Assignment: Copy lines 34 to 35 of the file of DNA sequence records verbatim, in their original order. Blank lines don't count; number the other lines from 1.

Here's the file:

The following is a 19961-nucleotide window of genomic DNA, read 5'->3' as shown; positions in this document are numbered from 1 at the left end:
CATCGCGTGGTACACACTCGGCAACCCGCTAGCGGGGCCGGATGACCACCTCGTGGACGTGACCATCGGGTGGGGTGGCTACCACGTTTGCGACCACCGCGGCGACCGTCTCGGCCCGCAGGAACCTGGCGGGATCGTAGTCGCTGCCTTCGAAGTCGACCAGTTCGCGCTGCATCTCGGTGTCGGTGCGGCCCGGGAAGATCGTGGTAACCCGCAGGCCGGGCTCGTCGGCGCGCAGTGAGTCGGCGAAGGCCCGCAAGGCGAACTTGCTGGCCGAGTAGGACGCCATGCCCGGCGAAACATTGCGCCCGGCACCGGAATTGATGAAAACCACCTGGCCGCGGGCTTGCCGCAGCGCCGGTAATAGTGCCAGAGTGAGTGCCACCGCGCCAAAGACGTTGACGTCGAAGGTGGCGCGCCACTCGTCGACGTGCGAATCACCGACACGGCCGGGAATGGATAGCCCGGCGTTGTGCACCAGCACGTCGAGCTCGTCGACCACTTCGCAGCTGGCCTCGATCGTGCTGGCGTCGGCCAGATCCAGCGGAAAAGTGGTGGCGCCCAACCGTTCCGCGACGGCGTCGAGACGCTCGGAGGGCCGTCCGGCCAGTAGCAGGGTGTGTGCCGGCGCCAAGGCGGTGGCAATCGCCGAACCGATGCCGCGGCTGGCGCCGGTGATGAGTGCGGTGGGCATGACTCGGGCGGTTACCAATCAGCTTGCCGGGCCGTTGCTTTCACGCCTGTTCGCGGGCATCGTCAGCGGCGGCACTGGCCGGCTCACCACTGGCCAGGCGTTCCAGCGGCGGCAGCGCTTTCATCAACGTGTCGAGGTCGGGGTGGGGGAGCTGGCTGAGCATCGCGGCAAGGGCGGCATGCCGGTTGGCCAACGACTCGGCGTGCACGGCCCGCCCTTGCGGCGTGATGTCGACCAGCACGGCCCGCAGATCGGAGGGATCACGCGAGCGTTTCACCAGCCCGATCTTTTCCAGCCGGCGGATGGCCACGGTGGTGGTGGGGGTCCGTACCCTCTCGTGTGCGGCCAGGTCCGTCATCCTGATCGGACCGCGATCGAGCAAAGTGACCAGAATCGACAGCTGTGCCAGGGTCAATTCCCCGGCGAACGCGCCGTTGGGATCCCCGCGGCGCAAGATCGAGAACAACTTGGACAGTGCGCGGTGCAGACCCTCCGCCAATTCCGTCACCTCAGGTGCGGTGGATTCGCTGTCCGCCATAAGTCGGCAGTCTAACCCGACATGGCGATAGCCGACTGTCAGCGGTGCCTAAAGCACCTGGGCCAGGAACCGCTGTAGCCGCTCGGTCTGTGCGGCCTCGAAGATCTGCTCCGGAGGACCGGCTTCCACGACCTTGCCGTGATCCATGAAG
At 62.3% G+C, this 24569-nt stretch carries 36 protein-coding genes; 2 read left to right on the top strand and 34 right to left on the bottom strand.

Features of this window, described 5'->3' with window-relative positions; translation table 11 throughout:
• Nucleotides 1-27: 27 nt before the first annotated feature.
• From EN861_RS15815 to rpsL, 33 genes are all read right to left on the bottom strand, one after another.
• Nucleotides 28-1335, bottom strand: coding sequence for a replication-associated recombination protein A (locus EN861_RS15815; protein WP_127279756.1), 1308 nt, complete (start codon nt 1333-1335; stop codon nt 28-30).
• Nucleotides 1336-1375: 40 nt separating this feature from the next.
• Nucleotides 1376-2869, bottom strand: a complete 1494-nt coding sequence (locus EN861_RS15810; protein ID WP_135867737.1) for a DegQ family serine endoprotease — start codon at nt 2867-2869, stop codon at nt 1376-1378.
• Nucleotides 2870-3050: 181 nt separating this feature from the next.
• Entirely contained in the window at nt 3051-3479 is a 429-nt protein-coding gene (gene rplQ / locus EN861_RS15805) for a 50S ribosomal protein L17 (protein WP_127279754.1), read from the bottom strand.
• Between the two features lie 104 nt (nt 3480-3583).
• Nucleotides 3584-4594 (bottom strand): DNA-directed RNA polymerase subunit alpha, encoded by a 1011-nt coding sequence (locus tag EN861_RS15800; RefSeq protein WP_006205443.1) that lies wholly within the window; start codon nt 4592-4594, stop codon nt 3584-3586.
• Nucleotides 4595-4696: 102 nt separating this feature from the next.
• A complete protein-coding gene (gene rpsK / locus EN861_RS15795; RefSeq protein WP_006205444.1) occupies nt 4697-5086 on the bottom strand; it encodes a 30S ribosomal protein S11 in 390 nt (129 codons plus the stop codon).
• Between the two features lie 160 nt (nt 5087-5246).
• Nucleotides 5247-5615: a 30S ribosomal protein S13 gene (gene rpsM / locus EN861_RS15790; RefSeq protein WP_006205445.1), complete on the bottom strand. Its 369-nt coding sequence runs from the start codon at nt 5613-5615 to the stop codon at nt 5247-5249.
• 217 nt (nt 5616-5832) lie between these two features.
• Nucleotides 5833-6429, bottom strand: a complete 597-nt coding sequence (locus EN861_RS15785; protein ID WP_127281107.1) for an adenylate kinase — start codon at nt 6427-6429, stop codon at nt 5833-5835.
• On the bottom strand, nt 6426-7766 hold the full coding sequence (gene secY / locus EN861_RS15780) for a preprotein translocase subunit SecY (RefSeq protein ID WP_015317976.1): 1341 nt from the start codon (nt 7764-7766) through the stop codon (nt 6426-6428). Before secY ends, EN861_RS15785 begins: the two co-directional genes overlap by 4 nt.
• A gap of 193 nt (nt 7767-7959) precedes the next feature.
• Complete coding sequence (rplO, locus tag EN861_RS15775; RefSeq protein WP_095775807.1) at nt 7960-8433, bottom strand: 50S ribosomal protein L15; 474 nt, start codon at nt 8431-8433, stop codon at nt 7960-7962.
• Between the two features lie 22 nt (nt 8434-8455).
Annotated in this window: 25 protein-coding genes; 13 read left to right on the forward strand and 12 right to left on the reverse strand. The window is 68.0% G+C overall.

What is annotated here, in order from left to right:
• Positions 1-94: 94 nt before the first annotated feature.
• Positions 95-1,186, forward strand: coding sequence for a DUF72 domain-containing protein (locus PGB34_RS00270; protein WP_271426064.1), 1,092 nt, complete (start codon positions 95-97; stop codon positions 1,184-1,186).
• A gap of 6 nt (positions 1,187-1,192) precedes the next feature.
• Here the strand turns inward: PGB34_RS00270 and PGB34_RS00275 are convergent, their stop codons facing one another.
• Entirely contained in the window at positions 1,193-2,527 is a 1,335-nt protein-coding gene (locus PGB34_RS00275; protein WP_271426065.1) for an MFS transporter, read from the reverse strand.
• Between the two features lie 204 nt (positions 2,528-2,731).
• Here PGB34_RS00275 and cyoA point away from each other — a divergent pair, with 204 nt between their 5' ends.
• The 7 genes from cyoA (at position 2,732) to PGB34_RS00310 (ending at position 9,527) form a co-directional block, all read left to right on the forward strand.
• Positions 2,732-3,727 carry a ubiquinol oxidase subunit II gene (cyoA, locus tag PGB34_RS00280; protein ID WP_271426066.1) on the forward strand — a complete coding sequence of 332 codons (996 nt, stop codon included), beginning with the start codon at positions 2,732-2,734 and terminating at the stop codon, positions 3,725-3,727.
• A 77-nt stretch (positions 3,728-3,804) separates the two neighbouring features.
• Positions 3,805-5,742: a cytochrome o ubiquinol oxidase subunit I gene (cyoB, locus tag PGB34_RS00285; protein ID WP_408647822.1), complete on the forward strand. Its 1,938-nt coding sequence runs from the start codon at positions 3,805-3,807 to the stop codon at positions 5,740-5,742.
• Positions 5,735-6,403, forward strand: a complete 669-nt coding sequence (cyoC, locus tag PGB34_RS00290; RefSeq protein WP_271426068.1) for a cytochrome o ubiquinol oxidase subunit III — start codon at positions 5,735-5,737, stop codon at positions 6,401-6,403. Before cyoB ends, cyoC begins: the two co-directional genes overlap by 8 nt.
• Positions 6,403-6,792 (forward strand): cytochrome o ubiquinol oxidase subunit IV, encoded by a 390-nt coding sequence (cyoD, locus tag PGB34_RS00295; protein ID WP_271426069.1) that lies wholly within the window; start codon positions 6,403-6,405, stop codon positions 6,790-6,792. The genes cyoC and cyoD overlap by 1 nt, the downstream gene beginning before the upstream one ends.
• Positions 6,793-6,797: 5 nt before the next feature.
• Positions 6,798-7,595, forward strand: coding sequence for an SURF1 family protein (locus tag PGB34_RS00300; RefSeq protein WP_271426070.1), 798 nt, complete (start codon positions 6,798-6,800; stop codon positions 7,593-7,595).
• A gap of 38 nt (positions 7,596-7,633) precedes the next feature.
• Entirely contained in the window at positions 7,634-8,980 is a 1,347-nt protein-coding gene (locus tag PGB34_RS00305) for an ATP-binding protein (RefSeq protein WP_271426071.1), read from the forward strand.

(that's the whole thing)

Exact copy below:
• Positions 2,732-3,727 carry a ubiquinol oxidase subunit II gene (cyoA, locus tag PGB34_RS00280; protein ID WP_271426066.1) on the forward strand — a complete coding sequence of 332 codons (996 nt, stop codon included), beginning with the start codon at positions 2,732-2,734 and terminating at the stop codon, positions 3,725-3,727.
• A 77-nt stretch (positions 3,728-3,804) separates the two neighbouring features.